Category Archives: Chip Handling



In North America, most woody biomass is transported by truck, whether it is logs, lumber, pulp chips, shavings, sawdust, wood pellets or wastewood / hog fuel.   Trucks are versatile, plentiful, easily scheduled and economical over short distances. However, woody biomass is light and bulky and when transporting large volumes over long land distances, truck transport becomes costly; rail transport can be significantly less costly to use.

Transporting biomass by railcar has its challenges. Woody biomass takes many forms, shapes and sizes and can be a difficult-to-handle material, particularly getting it out of containers such as railcars.

Wood chip transport by railcar became popular in North America in the 60’s and 70’s with the determination that properly prepared sawmill residuals could be used for pulp chips.  Several hundred specially designed wood chip railcars were constructed and most of these railcars are still in use today.

Pulp chips make up the bulk of woody biomass being transported by rail in North America.  Pulp chips tend to be fairly uniform in size, but knit together after transport in box cars.  And, the chip moisture content can vary significantly, which can be a problem in very cold climates.  Wood chips will self-heat from biological action and oxidation if left to sit for awhile, and snow that might be sitting on top, melts and freezes at the bottom of the railcar.

Wood pellets are also transported by rail, more so as the world demand for pellets increases.

In BC, pulp chips and wood pellets are routinely transported hundreds of kilometers by rail from the BC interior to the ports in Vancouver and Prince Rupert for trans-loading onto ships. Continue reading →


1  Introduction

Pulpmills are among the largest users of woody biomass and typically store and process huge SE Chip Pile, 1avolumes of wood chips prior to the pulping process. Storage volumes of 120,000 BDt (750,000 m³) are not uncommon.  The value of these chips is in the tens of millions of dollars, so mills have very specific requirements for storing wood chips to minimize fibre losses and maximize fibre recovery.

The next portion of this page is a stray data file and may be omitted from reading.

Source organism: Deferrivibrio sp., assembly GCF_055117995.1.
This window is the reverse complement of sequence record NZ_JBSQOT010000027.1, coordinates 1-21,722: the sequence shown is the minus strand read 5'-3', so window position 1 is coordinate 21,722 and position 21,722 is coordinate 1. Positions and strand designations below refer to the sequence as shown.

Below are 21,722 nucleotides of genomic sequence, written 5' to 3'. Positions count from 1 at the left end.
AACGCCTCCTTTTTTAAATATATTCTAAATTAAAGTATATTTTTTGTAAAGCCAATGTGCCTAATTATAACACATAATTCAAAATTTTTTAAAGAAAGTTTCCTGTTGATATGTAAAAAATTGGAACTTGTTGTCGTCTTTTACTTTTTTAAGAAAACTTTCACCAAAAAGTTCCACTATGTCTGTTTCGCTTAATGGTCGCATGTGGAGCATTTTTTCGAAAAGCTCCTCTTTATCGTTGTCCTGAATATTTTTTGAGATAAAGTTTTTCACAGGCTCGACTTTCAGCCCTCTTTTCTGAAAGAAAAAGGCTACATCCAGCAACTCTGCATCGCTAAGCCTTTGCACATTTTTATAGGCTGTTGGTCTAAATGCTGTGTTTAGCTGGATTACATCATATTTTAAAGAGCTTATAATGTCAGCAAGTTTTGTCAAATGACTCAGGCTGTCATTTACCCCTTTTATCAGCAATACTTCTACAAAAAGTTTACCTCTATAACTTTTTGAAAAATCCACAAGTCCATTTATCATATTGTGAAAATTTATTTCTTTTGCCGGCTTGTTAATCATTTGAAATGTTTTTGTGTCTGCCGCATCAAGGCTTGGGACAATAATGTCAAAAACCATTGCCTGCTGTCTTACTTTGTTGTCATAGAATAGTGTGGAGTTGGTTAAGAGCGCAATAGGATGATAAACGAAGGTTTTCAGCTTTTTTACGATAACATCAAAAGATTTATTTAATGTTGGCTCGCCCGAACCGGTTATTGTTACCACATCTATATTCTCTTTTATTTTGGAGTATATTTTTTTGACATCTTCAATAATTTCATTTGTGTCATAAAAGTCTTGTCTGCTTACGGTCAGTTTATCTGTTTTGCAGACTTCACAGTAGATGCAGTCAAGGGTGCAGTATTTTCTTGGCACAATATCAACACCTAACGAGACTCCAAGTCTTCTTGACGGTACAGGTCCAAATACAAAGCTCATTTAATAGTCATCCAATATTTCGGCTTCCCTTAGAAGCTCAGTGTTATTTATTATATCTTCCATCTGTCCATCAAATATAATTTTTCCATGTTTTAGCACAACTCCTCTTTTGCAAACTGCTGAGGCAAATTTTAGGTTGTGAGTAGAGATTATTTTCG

Things to consider when designing chip storage piles include: the material being handled, total required storage volume, practical live-storage volume, fibre aging, pile turn-over, dry fibre loss, chip degradation and breakage, dust and fire control, inventory management, the methods of pile-building and reclaiming, etc. Continue reading →



It has been well documented that a Kraft wood pulp digester fed with a uniform chip size and a controlled volume of pins and fines provides a measurable improvement to the pulping process and pulp quality. Chips less than 7 mm thick pulp more completely than thicker chips, giving a uniform raw material for easily controlled pulping and bleaching. Additionally, removing the `pins’ and `fines’ from the digester feed improves operating performance.

Chip thickness screening (CTS) is a wood chip segregation and conditioning process that removes the overthick chips from the chip furnish and processes them either by slicing or crushing so that they can be uniformly cooked along with the screen accepts.

Most mills recognized the benefits of CTS in the early 1990’s and installed CTS systems; however, there were significant technological advances in the late 1990’s that many mills missed and still have not upgraded their equipment to the latest, most efficient technologies.

Although the actual pulping process improvements resulting from the application of CTS may vary from mill to mill, generally improvements can be found in the following areas:

  • Improved wood utilization.
  • Increased digester maximum production.
  • Increased yield.
  • Decreased digester alkali application.
  • Recovery boiler solids reduction.
  • Increased chip screens system availability.
  • Less mechanical damage due to foreign materials such as rocks.

This article provides a brief description of the CTS process and summarizes the potential benefits. For excellent reference papers on chip thickness screening and the benefits, see the references included at the end of this article. Continue reading →



“Plastic is Drastic” is the theme of an environmentalist group that is concerned about plastic contamination in the oceans.  It has also been a constant refrain heard for decades in pulp and paper mills throughout the world.

Miniscule tramp particles of plastic are present in most pulp and paper, and can cause numerous and costly operating problems not only for the pulp producer but also for the end-user. Plastic particles become embedded in the pulp and can cause the sheet to tear during processing or will become coated on equipment and cause streaks in the pulp.  Additionally, plastic particles embedded in paper will not accept printing ink.

Indeed, plastic contamination in pulp is a small but significant and costly problem in pulp manufacture; the amount of plastic in one small plastic pen can ruin 1,000 tonnes of pulp.  Generally, the industry has done a great job of controlling the amount of plastic used in a pulp mill, but plastic contamination is still a significant problem that mill operators keep a `keen’ eye on.

Unfortunately, there is no `magic bullet’, when it comes to eliminating plastic contamination.  Removing plastic from pulp is almost impossible, so the best solution is to prevent plastic from getting into the wood chips and pulp in the first place. Continue reading →